Two, the sector will benefit from greater efficiency in the development and regulation of both food and cash crops. Three, the Bills seek to entrench ongoing agricultural reforms into law thus ensuring greater policy certainty and stability in the sector.  

Farmers therefore need to play a central role in ensuring the proposed reforms are entrenched into law for the following reasons.

First, farmers have a direct stake in the Bills as they aim to improve their income and enhance productivity. Individually or through bona fide representatives, farmers’ views need to come out strongly. In any case, they are the primary producers of the crops and deserve to be heard.

Second, from previous experience and more recently with the Tea Bill 2020, powerful vested interests may be angling to frustrate the reforms. These could see farmers relegated to a peripheral role yet they are the primary stakeholders in the agriculture sector.

Third, the economic impact of the Bills, if passed into law, will be enormous and re-shape entire crop value chains valued at billions of shillings. Agriculture contributes nearly a quarter of the country’s Gross Domestic Product. These Bills have a potentially transformative impact on the sector.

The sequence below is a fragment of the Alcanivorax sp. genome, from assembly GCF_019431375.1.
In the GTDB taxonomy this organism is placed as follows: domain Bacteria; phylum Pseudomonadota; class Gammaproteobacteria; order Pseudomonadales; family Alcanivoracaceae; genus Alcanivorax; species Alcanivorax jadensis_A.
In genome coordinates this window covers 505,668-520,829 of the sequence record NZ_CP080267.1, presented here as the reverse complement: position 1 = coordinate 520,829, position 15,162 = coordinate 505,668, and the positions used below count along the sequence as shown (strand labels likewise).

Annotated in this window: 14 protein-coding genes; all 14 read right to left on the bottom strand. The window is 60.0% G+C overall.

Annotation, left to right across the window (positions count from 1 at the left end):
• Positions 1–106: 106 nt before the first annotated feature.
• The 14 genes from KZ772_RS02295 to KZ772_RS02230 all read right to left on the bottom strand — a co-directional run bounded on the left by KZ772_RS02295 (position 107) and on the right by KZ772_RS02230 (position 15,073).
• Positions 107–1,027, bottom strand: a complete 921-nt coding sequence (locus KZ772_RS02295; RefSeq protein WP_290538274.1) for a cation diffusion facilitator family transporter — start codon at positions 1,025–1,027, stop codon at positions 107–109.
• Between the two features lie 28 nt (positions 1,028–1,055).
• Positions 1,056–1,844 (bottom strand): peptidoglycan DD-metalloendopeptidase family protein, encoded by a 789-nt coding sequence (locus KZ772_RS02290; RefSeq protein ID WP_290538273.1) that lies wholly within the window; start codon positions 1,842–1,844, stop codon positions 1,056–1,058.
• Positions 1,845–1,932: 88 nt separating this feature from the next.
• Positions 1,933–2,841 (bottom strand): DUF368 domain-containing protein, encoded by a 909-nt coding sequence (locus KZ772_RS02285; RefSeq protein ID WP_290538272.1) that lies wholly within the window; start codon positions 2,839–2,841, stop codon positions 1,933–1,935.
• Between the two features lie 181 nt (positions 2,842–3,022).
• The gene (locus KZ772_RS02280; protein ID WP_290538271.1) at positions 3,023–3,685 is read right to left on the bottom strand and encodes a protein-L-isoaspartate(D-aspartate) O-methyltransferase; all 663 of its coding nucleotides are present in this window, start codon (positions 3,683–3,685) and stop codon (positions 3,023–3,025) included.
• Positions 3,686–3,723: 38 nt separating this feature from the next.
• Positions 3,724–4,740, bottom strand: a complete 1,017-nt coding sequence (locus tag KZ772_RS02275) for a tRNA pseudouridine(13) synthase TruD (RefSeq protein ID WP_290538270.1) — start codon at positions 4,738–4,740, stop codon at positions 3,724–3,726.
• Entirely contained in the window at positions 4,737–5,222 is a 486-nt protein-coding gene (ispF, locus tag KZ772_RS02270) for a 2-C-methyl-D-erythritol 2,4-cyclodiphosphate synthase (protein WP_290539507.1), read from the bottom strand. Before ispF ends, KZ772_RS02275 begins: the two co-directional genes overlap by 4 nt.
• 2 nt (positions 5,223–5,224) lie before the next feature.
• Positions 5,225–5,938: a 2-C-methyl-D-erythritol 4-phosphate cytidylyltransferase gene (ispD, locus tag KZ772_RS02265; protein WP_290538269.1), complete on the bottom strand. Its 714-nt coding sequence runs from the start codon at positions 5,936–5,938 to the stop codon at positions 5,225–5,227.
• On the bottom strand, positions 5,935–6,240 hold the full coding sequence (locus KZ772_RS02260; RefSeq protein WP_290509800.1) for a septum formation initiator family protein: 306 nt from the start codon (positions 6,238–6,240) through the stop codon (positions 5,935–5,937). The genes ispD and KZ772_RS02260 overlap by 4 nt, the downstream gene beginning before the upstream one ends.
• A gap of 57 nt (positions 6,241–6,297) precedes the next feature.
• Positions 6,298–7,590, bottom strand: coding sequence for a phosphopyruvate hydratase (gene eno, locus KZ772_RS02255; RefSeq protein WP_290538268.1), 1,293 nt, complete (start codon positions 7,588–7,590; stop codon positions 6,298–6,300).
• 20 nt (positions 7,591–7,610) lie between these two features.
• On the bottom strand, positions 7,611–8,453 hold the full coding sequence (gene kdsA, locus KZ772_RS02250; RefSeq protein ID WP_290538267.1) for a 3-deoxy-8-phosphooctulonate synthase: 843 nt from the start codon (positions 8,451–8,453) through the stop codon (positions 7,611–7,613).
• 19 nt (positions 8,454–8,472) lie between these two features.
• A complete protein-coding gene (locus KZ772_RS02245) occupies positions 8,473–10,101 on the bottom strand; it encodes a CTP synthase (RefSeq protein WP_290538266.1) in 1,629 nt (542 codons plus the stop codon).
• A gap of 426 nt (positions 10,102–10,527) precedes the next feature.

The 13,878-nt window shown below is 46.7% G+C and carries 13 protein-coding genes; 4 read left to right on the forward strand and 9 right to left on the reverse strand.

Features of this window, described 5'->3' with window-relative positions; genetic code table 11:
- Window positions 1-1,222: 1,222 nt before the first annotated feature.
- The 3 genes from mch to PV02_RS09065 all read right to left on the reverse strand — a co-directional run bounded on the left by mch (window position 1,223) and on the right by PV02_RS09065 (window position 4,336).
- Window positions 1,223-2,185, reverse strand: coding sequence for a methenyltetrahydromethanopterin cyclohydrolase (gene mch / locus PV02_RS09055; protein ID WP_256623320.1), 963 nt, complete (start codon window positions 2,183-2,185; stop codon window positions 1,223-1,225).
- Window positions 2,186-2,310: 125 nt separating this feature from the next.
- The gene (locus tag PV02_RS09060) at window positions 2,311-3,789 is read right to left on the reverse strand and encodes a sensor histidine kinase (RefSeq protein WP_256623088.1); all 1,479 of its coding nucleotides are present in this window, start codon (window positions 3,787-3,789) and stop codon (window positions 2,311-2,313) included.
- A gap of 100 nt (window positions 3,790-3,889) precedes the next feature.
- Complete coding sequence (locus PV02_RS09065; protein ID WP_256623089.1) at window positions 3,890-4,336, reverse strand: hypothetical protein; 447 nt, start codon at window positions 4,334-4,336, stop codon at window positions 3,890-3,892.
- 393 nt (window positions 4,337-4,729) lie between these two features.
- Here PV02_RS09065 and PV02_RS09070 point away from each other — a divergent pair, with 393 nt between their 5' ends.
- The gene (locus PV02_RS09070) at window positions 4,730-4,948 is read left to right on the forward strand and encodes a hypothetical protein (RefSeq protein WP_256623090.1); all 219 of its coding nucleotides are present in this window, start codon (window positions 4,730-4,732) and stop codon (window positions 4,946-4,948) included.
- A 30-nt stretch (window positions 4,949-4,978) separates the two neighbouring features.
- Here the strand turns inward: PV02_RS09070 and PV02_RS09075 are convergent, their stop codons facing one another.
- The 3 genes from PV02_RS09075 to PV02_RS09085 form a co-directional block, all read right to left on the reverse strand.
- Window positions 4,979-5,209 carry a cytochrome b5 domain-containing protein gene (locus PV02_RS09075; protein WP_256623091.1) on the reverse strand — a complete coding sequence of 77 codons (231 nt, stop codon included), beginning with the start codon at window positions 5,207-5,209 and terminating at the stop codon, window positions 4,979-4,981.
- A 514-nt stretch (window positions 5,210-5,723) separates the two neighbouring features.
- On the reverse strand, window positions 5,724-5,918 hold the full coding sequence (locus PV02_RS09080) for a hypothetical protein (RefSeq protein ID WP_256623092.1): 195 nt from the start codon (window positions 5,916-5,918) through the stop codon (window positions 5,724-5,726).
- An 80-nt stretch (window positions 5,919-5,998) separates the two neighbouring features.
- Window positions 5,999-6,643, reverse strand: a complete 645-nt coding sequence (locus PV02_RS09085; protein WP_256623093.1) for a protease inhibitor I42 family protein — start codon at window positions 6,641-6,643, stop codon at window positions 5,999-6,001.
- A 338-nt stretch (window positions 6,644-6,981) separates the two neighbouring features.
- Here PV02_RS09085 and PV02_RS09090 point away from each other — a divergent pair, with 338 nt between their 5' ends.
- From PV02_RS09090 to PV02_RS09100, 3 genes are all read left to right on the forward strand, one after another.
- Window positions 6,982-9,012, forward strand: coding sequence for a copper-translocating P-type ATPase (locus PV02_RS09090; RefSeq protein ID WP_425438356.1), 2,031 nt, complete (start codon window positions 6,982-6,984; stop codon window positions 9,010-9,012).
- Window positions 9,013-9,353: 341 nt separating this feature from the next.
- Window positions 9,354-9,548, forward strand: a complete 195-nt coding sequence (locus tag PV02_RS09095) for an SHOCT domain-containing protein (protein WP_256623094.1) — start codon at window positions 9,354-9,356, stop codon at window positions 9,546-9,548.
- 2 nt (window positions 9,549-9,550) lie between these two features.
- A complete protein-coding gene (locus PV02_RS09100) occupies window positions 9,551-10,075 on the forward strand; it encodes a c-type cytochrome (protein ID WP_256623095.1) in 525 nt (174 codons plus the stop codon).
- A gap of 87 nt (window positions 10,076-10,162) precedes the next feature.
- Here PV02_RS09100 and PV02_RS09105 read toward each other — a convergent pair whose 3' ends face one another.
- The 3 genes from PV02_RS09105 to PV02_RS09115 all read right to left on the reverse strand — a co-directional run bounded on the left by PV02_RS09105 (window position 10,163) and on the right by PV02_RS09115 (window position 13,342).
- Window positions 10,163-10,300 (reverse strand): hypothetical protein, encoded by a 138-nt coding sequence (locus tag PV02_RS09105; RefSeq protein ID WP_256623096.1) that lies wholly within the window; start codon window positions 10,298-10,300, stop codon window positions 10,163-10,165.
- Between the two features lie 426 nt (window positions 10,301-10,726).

Coffee, tea and horticulture are among Kenya’s biggest foreign exchange earners. Strengthening these vital crop value chains will help the country and more importantly, our farmers, earn more money out of the valuable commodities.

Fourth, the Bill will ensure ongoing reforms in the agriculture sector are entrenched into law thus safeguarding farmers’ interests by giving legal effect to policy. This is also an opportunity to create pro-poor value chains targeting millions of our farmers living in poor, rural communities.